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Abstract: SA-PO137

The Impacts of Skeletal Muscle Mass and Quality on Kidney Recovery of Patients with AKI Receiving Continuous Renal Replacement Therapy

Session Information

Category: Acute Kidney Injury

  • 102 AKI: Clinical, Outcomes, and Trials

Authors

  • Park, Jae Yoon, Dongguk University Ilsan Hospital, Goyang, Gyeonggi-do, Korea (the Republic of)
  • Paek, Jin hyuk, Keimyung University Dongsan Medical Center, Daegu, Korea (the Republic of)
  • Jung, Jiyun, Dongguk University Ilsan Hospital, Goyang, Gyeonggi-do, Korea (the Republic of)
  • Lim, Jeong-Hoon, Kyungpook National University Hospital, Daegu, Korea (the Republic of)
  • Kim, Yong Chul, Seoul National University Hospital, Jongno-gu, Seoul, Korea (the Republic of)
  • Ban, Tae Hyun, The Catholic University of Korea School of Medicine, Seoul, Korea (the Republic of)
  • Kim, Kipyo, Inha University School of Medicine, Incheon, Korea (the Republic of)
  • Kim, Hyosang, Asan Medical Center, Songpa-gu, Seoul, Korea (the Republic of)
  • Park, Woo Yeong, Keimyung University Dongsan Medical Center, Daegu, Korea (the Republic of)
Background

Although there are increasing interests in kidney recovery after acute kidney injury (AKI), little is known about patients with severe AKI requiring continuous renal replacement therapy (CRRT). It is known that sarcopenia is associated with poor prognosis not only in chronic inflammatory conditions but also in acute disease. Recent study revealed that muscle mass and quality were significant determinants of mortality in patients with CRRT. However, few studies evaluated the effect of sarcopenia on kidney recovery in patients receiving CRRT.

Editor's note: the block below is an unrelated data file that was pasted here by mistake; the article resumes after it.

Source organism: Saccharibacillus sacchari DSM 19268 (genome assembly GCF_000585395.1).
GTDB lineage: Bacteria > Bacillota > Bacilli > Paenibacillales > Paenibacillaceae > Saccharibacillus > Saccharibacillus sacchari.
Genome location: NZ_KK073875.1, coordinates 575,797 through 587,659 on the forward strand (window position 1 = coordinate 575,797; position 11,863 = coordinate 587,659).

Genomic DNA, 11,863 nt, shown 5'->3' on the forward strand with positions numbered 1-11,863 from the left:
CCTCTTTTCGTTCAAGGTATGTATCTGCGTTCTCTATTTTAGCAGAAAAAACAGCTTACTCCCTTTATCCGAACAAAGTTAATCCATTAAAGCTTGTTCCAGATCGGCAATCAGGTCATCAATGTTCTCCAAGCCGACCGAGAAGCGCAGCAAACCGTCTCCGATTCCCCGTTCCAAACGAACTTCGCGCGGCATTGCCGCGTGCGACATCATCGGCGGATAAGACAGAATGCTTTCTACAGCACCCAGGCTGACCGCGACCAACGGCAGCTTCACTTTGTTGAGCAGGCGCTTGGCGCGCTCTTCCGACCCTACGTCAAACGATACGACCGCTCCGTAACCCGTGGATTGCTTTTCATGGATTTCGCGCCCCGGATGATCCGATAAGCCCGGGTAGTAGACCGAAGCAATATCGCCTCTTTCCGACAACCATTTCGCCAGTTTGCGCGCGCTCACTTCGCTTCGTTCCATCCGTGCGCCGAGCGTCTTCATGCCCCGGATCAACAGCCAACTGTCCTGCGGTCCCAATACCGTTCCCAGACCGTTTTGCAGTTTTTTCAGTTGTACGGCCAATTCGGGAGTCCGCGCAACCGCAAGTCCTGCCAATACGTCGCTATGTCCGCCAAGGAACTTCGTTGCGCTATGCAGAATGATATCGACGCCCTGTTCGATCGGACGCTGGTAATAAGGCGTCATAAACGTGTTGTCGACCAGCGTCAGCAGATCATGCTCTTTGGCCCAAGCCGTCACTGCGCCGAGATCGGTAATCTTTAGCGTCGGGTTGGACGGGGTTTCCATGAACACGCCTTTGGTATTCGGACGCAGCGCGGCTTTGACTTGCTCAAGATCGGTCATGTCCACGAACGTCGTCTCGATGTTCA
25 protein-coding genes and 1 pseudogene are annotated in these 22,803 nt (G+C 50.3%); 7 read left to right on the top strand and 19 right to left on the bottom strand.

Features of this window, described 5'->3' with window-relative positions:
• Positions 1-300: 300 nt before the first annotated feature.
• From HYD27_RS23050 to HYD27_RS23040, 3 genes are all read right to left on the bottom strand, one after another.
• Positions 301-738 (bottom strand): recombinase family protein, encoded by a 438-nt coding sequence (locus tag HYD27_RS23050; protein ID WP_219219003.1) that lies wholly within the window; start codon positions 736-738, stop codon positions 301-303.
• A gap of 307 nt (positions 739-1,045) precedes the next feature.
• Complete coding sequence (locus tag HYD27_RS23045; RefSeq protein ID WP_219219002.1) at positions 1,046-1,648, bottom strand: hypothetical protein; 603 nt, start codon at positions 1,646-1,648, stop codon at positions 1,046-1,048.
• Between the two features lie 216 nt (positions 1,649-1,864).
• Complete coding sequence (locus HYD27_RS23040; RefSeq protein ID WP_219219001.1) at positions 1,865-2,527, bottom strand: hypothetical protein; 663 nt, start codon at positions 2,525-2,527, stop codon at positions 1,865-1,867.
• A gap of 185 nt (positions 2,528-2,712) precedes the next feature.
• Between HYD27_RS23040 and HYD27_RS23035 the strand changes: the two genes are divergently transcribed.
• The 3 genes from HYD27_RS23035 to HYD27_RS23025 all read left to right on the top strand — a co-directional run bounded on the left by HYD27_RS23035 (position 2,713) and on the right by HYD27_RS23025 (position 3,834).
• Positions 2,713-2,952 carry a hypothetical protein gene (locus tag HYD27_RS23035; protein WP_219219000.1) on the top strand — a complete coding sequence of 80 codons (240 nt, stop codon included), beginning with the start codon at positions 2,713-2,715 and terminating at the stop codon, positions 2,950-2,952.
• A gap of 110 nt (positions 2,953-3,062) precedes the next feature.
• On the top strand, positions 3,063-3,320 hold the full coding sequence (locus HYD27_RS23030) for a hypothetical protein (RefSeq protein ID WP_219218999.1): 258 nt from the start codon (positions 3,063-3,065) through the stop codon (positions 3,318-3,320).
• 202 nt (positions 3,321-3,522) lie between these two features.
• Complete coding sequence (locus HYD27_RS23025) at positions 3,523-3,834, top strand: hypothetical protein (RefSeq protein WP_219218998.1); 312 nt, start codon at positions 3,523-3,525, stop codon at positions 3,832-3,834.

Methods

We collected 2051 AKI patients who underwent CRRT from eight medical centers between 2006 and 2021. The skeletal muscle area (SMA) was measured from the automated software from CT images at 3rd lumbar vertebra within 15 days of CRRT initiation, and classified as normal attenuation muscle area (NAMA) and low attenuation muscle area (LAMA) according to muscle density. We used Fine and Gray model to investigate the effects of muscle index adjusted by body mass index (BMI) on kidney recovery.

Results

Of the 813 CRRT survivors, 682 (83.9%) patients were discharged without RRT. Increased SMA/BMI was independently associated with decreased risk of RRT dependence. Also, the 4th quartile of NAMA/BMI was significantly associated with decreased RRT dependence risk. However, non-significant effects of LAMA/BMI were observed.

Conclusion

In patients with severe AKI receiving CRRT, not only the quantity but also the quality of muscle affects RRT dependence.